Carbondale’s Third Street Center is looking for new tenants for the space currently occupied by the Performing Arts Center at Third Street (PAC3), putting the concert venue’s future in question.
Third Street is seeking pitches through Friday. Jody Ensign, the center’s director, said the space is under-utilized as the PAC3. She and the Third Street board will consider continuing its use as a concert hall, but in tandem with other uses.
“We felt at this point in time, to be fair to the entire community, we needed to open it up to everyone for an opportunity to submit proposals,” Ensign said.
The board is looking for a more full-time usage of the space, which formerly housed the Carbondale Elementary School gymnasium. Hypothetically, Ensign said that might include conference rentals, receptions or after-school programs. There are three other community spaces in the Third Street Center, but none holds more than 100 people. The PAC3 space, she said, would be ideal for larger gatherings.
“We’re hoping that the gym space can be used more during the day and in ways to increase the flexibility and financial sustainability for the tenant,” Ensign said.
Renovated from the school into office space in 2008, the Third Street Center is owned by the town of Carbondale and operated by a board of directors that leases affordable long-term space to community nonprofits, artists and small businesses. Josh Behrman, of Mountain Groove Productions, leased the gym space in 2011 and invested heavily to convert it into a nonprofit concert hall that includes a stage and a bar.
Behrman said he is working on a proposal that could add partners and day-time uses of the space.
“My hope is to continue on doing shows,” Behrman said. “The unfortunate thing is that the space is definitely under-utilized. We’re hoping the space can be used to its full potential. ... I’m getting phone calls everyday and brainstorming everyday on how to move forward.”
PAC3’s lease ended at the end of September. It is now operating on a month-to-month basis through the end of the year, when Euforquestra plays a New Year’s Eve show at the venue. While PAC3 is staging shows as planned until then, Behrman is not booking shows beyond the new year. He said he hopes to continue running PAC3 under a new agreement with the Third Street Center, and to have the situation resolved soon enough that he can still book a strong winter lineup.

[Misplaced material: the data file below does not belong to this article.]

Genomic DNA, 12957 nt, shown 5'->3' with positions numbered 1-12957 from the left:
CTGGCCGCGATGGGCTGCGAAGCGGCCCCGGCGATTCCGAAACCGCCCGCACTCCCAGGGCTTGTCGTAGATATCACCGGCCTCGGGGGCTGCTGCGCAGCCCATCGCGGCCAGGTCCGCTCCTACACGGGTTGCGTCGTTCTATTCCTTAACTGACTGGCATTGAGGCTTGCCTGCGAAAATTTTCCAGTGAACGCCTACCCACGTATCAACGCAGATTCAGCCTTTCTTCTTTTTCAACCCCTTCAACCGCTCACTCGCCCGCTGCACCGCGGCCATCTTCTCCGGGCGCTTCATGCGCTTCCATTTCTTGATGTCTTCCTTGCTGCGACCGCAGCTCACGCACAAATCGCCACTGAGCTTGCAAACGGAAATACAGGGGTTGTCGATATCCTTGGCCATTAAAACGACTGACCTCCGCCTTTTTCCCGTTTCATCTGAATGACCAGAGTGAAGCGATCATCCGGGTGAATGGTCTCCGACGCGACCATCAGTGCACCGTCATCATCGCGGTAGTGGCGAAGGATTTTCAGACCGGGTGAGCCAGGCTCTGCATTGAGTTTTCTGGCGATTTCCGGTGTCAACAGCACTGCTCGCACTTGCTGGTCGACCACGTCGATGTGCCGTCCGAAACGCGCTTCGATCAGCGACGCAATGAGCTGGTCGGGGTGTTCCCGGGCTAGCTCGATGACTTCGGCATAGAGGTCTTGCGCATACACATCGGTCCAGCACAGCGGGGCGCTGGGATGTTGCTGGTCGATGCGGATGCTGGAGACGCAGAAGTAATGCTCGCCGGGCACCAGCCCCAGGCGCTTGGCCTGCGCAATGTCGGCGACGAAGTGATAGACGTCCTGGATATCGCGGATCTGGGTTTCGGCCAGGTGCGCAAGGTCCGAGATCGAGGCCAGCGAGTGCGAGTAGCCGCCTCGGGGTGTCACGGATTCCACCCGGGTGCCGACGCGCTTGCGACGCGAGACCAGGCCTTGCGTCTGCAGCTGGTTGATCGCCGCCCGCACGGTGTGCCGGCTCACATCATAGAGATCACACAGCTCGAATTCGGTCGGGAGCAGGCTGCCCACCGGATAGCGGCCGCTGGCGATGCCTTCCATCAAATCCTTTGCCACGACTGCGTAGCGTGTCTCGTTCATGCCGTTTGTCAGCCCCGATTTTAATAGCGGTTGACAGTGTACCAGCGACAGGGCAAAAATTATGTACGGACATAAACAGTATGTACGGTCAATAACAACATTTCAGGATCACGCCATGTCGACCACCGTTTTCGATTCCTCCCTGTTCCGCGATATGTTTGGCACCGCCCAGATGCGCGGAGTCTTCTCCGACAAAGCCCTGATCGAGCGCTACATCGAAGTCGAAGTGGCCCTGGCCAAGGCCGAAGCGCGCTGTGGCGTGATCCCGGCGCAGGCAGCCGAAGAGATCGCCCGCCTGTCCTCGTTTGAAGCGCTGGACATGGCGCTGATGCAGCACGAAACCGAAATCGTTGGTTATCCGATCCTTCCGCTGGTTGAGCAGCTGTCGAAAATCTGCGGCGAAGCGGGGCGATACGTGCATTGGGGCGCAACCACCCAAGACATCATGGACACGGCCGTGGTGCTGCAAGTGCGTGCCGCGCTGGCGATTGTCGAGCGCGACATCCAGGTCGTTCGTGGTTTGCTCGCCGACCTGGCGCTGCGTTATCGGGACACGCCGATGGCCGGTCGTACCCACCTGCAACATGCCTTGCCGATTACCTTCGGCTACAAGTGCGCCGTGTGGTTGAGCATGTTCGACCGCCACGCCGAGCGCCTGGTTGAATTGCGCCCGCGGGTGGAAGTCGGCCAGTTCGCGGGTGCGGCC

The nonprofit rate for leasing space in Third Street is $9.75 per square foot, making PAC3’s monthly rent about $3,600 per month. A common-area maintenance fee adds about $1,700 monthly. While PAC3 has been able to pay its rent during its time there, Behrman said “it’s been a struggle since day one.”
PAC3 has booked heavily in the winters, with four shows weekly from January through March. But it’s been mostly dark in the summer and fall, when concerts would compete with the valley’s high cultural and festival season.
It opened in May 2011 with a sell-out crowd for singer Bruce Coburn, and has been full for musicians like Sam Bush and comedian Paula Poundstone, but community support has been fickle overall.
“It’s been very hit or miss,” said Behrman. “There’s been no successful pattern. The market down there is very unpredictable and we’ve had shows that are disappointingly attended.”
Ensign praised PAC3 as a community benefit, both culturally and economically, for the shows themselves and also for the bump in restaurant and hotel business that Carbondale sees on performance nights. But, with only six shows booked for this month, the space is currently performing below its potential in Third Street’s view.
“Over the last two-and-a-half years of operations, both PAC3 and the Third Street Center realized it’s difficult to make it financially sustainable when it’s really only used for booking these events,” Ensign said.